summary The current trend in architectural design towards architectural computing has been treated both from a philosophical standing point and as an operational systems’ problem, in a quest for explications which could at last break ground for a more broad development and adoption of design tools. As Kostas Terzidis (2007) puts it, the intuitiveness that architects have put on so high a pedestal seems to be the central issue to be dealt with by both views. There seems to be no apparent shortcut toward the reconciliation between traditional practice and new media and most certainly it is not only a problem of interface design, but one of design method clarification and reinterpretation of those methods into computing systems. Furthermore, there’s no doubt left as to whether computing systems can generate such new patterns as to impact our own understanding of architecture. But even if computer algorithms can make possible the exploration of abstract alternatives to an abstract initial idea, as in Mathematica and Processing, the issue of relating abstract and geometric representations of human centered architecture lays in the hands of architects, programmers or, better yet, architect-programmers. What seems now to be the relevant change is that architectural design might escape from the traditional sequence embedded in the need – program – design iterations – solution timeline, substituted by a web of interactions among differing experimental paths, in which even the identification of needs is to be informed by computing. It is interesting to note that the computational approach to architectural design has been praised for the formal fluidity of bubbles and Bezier shapes it entails and for the overcoming of functionalist and serialization typical of modern architecture. That approach betrays a high degree of canonic fascination with the tools of the trade and very little connection to the day to day chores of building design. On the other hand, shall our new tools and toys open up new ways of thinking and designing our built landscape? What educational issues surface if we are to foster wider use of the existing technologies and simultaneously address the need to overtake mass construction? Is mass customization the answer for the dead end modern architecture has led us to? Can we let go the humanist approach begun in Renascence and culminated in Modernism or shall we review that approach in view of algorithmic architecture? Let us step back in time to 1726 when Swift’s ‘Travels into Several Remote Nations of the World by Lemuel Gulliver’ was first published. In Swift’s fierce critic of what seemed to him the most outrageous ideas, he conceived a strange machine devised to automatically write books and poetry, in much the same generative fashion that now, three centuries later, we begin to cherish. “Every one knew how laborious the usual method is of attaining to arts and sciences; whereas by his contrivance, the most ignorant person at a reasonable charge, and with a little bodily labour, may write books in philosophy, poetry, politicks, law, mathematics and theology, without the least assistance from genius or study. He then led me to the frame, about the sides whereof all his pupils stood in ranks. It was twenty foot square, placed in the middle of the room. The superficies was composed of several bits of wood, about the bigness of a dye, but some larger than others. They were all linked together by slender wires. These bits of wood were covered on every square with paper pasted on them; and, on these papers were written all the words of their language in their several moods, tenses, and declensions, but without any order. The professor then desired me to observe, for he was going to set his engine at work. The pupils at his command took each of them hold of an iron handle, whereof there were forty fixed round the edges of the frame; and giving them a sudden turn, the whole disposition of words was entirely changed. He then commanded six and thirty of the lads to read the several lines softly as they appeared upon the frame; and where they found three or four words together that might make part of a sentence, they dictated to the four remaining boys who were scribes. This work was repeated three or four times, and at every turn the engine was so contrived, that the words shifted into new places, as the square bits of wood moved upside down.” (Jonathan Swift, Gulliver’s Travels, A Voyage to Balnibarbi) What astonishing forecast did Swift show in that narrative that, in spite of the underlying incredulity and irony, still clarifies our surprise when faced to what might seem to some of us just an abandonment of all that architects and designers have cherished: creativeness and inventiveness. Yet, we could argue that such a radical shift in paradigm occurred once when master builders left the construction ground and took seat at drafting boards. The whole body of design and construction knowledge was split into what now seem to us just specialties undertaken by more and more isolated professionals. That shift entailed new forms of representation and prediction which now each and all architects take for granted. Also, Cartesian space representation turned out to be the main instrument for professional practice, even if one can argue that it is not more than the unfolding of stone carving techniques that master builders and guilds were so fond of. Enter computing and all its unfolding, i.e. DNA coding, fractal geometry, generative computing, nonlinear dynamics, pattern generation and cellular automata, as a whole new chapter in science, and compare that to conical perspective, descriptive and analytical geometry and calculus, and an image begins to form, delineating a separation between architect and digital designer. In previous works, we have tried approaching the issues regarding architects education in a more consensual way. But it seems now that the whole curricular corpus might be changed as well. The very foundations upon which we prepare future professionals shall change, not only in College, but in High School as well. In this paper, we delve further into the disconnect between current curricula and digital design practices and suggest new disciplinary grounds for a new architectural education.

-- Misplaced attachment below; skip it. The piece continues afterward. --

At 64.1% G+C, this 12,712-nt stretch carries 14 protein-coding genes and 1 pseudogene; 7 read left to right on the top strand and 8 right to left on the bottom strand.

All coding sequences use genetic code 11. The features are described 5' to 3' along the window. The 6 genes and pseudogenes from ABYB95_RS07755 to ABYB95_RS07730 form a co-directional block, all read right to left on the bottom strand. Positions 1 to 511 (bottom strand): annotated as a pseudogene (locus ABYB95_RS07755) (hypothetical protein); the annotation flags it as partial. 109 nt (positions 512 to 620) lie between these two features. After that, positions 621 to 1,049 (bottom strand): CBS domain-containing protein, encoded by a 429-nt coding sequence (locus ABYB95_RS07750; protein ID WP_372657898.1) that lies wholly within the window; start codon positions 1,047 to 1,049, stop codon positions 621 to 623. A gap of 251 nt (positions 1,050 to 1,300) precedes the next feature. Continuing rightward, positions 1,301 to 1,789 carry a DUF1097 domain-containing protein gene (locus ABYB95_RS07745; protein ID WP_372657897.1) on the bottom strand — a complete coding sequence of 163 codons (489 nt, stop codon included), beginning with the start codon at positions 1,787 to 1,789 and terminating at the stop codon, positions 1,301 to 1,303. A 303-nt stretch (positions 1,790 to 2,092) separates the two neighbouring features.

keywords Educational paradigm; Design teaching; Design methods;